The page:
The Cruddy Season

An updated survival guide to flu season in 2020

Already on edge from a global pandemic? Time to add flu season into the mix. While some have suggested that the use of masks, gallons of hand sanitizer, and an abundance of caution might make for a less intense flu season, medical professionals are urging people to stay vigilant, get the flu shot, and stay home if they’re feeling unwell.

“If someone has fever, muscle pain, fatigue along with a cough, runny nose, and/or sore throat, there is a high likelihood that he or she has the flu,” says Dr. Amin Seyedkazemi, an Internal Medicine physician with Dignity Health Medical Group in Stockton.

Those with chronic lung diseases or compromised immune systems (like children under two, the elderly, or people on immunosuppressants) are more likely to have complications, but most people will recover from the flu within two weeks.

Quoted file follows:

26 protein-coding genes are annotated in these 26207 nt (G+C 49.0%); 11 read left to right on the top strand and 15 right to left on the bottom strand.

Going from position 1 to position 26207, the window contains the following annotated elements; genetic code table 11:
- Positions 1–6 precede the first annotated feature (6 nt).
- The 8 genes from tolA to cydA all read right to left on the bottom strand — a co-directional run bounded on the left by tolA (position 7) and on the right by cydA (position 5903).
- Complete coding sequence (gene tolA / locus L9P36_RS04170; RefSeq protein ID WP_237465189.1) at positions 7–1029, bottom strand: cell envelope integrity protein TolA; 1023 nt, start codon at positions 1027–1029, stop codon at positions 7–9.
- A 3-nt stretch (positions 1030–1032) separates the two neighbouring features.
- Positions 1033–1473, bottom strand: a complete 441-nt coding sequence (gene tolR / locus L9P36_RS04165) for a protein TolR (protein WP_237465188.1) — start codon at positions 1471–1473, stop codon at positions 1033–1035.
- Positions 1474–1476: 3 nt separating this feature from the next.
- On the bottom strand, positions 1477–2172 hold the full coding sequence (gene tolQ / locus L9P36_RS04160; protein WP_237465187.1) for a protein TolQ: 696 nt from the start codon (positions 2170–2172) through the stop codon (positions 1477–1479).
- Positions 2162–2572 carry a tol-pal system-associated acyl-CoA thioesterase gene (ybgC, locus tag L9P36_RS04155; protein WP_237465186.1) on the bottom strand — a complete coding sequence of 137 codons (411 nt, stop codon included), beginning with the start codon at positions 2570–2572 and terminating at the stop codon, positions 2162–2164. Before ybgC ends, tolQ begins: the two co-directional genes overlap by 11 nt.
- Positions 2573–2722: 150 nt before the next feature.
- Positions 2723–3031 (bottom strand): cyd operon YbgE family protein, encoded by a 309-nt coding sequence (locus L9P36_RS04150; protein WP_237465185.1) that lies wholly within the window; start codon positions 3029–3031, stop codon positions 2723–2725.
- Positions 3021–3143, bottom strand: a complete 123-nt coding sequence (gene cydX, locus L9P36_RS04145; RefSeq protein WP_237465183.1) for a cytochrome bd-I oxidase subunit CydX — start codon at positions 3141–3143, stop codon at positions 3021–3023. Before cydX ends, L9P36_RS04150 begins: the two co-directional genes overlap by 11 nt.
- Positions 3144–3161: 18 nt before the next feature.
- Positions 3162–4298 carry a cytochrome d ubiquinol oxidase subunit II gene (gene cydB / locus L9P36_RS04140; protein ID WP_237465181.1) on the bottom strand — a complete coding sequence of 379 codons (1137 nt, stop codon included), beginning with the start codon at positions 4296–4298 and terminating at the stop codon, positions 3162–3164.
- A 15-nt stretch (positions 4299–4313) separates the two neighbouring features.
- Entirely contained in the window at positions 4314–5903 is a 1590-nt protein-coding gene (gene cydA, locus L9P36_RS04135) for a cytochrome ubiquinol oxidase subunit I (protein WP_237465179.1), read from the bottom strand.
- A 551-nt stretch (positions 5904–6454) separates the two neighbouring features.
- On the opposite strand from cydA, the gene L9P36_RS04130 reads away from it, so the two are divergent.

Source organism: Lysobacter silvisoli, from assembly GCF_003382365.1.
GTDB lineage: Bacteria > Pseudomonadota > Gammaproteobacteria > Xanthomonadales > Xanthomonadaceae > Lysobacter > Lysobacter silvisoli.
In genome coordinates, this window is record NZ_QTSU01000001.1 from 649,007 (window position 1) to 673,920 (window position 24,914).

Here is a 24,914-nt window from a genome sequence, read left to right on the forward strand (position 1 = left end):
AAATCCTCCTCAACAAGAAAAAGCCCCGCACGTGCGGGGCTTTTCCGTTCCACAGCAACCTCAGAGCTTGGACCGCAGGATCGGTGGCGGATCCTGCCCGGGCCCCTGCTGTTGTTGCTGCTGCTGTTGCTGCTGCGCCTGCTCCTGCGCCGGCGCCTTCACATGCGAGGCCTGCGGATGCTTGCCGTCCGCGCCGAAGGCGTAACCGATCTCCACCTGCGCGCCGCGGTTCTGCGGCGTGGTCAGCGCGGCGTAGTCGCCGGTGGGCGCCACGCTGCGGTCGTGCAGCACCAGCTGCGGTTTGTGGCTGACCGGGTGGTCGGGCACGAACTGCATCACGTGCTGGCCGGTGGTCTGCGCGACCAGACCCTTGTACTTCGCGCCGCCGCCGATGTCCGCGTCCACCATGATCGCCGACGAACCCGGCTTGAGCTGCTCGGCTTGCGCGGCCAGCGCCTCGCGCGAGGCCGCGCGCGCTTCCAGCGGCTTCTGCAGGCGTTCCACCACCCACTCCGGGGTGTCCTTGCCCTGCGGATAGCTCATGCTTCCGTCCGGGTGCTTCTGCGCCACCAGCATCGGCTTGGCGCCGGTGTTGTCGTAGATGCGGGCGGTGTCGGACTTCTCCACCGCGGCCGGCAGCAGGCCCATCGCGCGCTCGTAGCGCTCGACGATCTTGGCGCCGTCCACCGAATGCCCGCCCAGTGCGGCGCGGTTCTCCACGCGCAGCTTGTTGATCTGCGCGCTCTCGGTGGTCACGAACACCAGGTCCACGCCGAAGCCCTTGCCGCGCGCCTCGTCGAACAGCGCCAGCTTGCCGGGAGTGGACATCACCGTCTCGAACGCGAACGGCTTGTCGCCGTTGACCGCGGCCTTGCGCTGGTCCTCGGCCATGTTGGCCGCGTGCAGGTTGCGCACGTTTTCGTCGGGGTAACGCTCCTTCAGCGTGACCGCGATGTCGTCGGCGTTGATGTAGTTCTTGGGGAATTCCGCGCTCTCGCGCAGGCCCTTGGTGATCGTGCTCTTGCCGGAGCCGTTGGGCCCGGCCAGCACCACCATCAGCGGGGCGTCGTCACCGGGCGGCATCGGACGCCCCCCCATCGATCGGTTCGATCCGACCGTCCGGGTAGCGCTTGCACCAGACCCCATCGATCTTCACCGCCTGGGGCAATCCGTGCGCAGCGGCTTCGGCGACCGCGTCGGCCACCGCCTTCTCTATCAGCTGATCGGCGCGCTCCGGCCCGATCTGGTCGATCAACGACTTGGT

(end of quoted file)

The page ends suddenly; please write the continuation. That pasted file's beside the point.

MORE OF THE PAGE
According to Dr. Seyedkazemi, once you develop symptoms, the best plan of action is to contact your primary healthcare provider or visit a clinic or urgent care as soon as possible. Antiviral treatments (like Tamiflu) are most effective within one to two days of the onset of symptoms. But she insists that the most important thing is to prevent getting the flu in the first place by getting vaccinated as soon as the vaccine is available. “Even though it is not 100 percent effective, it still can decrease the severity and duration of flu,” Dr. Seyedkazemi insists.